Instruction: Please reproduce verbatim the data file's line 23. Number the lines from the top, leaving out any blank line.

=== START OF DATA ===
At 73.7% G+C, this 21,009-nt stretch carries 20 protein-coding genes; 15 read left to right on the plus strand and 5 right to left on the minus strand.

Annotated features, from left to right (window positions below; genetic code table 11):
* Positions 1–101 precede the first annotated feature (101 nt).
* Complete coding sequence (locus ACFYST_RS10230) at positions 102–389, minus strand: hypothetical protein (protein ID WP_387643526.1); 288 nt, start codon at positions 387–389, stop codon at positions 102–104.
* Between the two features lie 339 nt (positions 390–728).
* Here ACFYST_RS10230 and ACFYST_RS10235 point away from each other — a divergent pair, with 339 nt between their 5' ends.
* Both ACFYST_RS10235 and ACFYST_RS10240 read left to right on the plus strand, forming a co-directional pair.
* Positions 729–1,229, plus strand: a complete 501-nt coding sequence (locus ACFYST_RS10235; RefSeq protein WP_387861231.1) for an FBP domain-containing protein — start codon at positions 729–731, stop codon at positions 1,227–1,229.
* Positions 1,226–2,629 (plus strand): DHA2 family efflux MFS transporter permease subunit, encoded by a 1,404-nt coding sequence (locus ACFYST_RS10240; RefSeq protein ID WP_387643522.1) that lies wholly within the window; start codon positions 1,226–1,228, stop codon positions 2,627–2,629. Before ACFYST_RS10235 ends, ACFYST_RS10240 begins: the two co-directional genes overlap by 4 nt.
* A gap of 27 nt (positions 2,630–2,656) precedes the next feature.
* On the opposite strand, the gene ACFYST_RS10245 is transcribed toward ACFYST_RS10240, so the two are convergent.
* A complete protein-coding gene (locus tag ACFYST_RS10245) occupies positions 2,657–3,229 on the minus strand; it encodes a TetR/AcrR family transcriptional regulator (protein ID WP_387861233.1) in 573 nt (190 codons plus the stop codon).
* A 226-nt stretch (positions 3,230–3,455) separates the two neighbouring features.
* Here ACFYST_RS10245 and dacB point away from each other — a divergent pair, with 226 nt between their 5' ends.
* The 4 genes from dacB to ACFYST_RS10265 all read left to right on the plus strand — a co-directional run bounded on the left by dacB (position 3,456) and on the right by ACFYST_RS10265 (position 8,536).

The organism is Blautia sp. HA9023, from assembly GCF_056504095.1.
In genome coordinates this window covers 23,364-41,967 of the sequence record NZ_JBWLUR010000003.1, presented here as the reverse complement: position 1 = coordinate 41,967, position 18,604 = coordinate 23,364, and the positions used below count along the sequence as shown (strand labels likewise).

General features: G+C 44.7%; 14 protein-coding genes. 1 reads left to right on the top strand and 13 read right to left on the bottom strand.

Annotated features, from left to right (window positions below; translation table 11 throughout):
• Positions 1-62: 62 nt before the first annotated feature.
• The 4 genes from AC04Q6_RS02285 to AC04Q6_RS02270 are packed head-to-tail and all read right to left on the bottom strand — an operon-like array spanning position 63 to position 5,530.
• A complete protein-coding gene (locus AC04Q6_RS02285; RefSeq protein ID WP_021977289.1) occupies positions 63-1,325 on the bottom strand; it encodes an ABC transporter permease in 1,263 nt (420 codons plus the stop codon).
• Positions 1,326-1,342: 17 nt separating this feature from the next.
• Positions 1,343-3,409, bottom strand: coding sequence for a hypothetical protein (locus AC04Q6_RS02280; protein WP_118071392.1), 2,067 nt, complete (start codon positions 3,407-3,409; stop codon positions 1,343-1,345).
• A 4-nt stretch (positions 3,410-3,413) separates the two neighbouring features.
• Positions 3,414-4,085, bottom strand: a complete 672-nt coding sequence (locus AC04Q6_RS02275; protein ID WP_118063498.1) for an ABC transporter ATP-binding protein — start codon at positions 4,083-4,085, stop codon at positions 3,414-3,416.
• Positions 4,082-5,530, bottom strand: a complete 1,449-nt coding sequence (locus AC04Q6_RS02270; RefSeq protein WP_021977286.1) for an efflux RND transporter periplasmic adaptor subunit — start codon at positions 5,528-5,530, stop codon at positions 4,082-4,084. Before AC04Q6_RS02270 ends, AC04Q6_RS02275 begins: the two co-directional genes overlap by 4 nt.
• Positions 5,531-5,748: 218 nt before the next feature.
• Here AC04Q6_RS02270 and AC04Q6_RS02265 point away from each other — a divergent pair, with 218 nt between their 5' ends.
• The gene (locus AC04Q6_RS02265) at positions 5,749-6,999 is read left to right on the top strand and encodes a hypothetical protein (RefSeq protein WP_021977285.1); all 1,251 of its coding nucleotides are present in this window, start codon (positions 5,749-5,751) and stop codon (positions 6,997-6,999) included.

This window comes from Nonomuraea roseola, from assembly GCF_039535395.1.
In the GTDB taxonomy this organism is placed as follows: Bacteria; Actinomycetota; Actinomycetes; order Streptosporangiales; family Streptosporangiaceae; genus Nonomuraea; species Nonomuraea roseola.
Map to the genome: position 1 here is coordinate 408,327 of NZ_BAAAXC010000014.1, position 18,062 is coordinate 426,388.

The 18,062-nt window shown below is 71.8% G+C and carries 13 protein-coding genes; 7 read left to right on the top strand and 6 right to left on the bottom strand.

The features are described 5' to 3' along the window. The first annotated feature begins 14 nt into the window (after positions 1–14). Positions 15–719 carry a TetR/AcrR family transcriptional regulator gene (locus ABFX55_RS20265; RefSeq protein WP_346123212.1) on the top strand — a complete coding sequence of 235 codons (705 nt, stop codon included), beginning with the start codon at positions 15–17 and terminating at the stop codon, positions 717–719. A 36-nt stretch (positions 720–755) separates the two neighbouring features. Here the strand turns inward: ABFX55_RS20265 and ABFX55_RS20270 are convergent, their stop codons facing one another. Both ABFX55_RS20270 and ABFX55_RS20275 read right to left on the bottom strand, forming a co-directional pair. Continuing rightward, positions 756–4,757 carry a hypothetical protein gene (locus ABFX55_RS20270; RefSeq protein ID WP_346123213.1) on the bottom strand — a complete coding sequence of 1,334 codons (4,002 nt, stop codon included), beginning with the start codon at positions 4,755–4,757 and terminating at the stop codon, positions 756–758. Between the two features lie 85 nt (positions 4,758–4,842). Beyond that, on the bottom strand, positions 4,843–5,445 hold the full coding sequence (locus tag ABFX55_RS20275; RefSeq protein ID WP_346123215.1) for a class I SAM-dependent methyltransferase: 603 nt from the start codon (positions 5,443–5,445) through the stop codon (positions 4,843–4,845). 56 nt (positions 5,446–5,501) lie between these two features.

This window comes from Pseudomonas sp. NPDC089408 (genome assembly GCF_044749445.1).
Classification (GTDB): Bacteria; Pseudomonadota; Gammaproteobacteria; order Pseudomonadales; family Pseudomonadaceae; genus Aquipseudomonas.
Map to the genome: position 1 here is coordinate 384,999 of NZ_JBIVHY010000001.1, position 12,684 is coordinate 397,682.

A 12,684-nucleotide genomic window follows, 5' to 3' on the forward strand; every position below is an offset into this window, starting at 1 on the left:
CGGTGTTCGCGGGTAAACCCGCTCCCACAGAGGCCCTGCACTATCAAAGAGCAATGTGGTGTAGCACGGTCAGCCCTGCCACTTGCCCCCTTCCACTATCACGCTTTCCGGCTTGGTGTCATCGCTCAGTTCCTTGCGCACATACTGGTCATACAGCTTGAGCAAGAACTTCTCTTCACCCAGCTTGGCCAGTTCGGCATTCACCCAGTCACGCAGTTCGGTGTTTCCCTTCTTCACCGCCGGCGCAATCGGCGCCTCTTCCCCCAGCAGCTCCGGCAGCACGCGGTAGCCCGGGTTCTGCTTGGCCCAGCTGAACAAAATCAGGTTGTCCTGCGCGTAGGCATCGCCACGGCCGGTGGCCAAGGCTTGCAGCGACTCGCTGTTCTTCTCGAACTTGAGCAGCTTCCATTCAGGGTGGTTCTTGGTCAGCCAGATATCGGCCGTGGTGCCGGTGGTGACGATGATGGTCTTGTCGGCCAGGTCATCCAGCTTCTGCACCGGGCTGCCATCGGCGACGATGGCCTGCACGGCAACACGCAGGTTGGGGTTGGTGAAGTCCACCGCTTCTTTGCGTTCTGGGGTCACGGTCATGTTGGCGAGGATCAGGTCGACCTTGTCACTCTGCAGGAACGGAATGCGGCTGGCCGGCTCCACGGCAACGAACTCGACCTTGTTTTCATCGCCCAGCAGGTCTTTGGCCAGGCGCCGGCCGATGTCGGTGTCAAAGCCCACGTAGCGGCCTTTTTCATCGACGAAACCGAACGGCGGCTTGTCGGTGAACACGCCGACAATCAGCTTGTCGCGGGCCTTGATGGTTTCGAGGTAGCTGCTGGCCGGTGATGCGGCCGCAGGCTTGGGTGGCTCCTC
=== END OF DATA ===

• Positions 1,326-1,342: 17 nt separating this feature from the next.